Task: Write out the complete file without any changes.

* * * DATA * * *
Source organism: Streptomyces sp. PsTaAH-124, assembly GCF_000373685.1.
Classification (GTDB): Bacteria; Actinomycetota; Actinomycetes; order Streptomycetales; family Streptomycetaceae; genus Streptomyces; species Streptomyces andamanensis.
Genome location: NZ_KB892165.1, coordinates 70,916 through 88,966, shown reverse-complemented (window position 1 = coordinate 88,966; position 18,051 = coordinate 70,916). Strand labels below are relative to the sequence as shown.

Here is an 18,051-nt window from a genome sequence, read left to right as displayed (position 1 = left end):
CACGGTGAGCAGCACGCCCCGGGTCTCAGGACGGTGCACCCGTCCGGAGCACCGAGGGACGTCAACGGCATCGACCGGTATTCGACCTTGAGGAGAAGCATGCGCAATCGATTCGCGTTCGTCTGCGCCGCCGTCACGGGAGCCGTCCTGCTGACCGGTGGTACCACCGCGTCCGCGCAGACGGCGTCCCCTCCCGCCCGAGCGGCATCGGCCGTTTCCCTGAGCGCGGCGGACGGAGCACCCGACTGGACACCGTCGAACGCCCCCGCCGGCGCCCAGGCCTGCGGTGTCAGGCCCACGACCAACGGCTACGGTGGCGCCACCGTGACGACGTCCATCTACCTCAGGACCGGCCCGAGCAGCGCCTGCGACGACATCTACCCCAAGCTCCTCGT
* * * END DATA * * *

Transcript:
Source organism: Streptomyces sp. PsTaAH-124, assembly GCF_000373685.1.
Classification (GTDB): Bacteria; Actinomycetota; Actinomycetes; order Streptomycetales; family Streptomycetaceae; genus Streptomyces; species Streptomyces andamanensis.
Genome location: NZ_KB892165.1, coordinates 70,916 through 88,966, shown reverse-complemented (window position 1 = coordinate 88,966; position 18,051 = coordinate 70,916). Strand labels below are relative to the sequence as shown.

Here is an 18,051-nt window from a genome sequence, read left to right as displayed (position 1 = left end):
CACGGTGAGCAGCACGCCCCGGGTCTCAGGACGGTGCACCCGTCCGGAGCACCGAGGGACGTCAACGGCATCGACCGGTATTCGACCTTGAGGAGAAGCATGCGCAATCGATTCGCGTTCGTCTGCGCCGCCGTCACGGGAGCCGTCCTGCTGACCGGTGGTACCACCGCGTCCGCGCAGACGGCGTCCCCTCCCGCCCGAGCGGCATCGGCCGTTTCCCTGAGCGCGGCGGACGGAGCACCCGACTGGACACCGTCGAACGCCCCCGCCGGCGCCCAGGCCTGCGGTGTCAGGCCCACGACCAACGGCTACGGTGGCGCCACCGTGACGACGTCCATCTACCTCAGGACCGGCCCGAGCAGCGCCTGCGACGACATCTACCCCAAGCTCCTCGT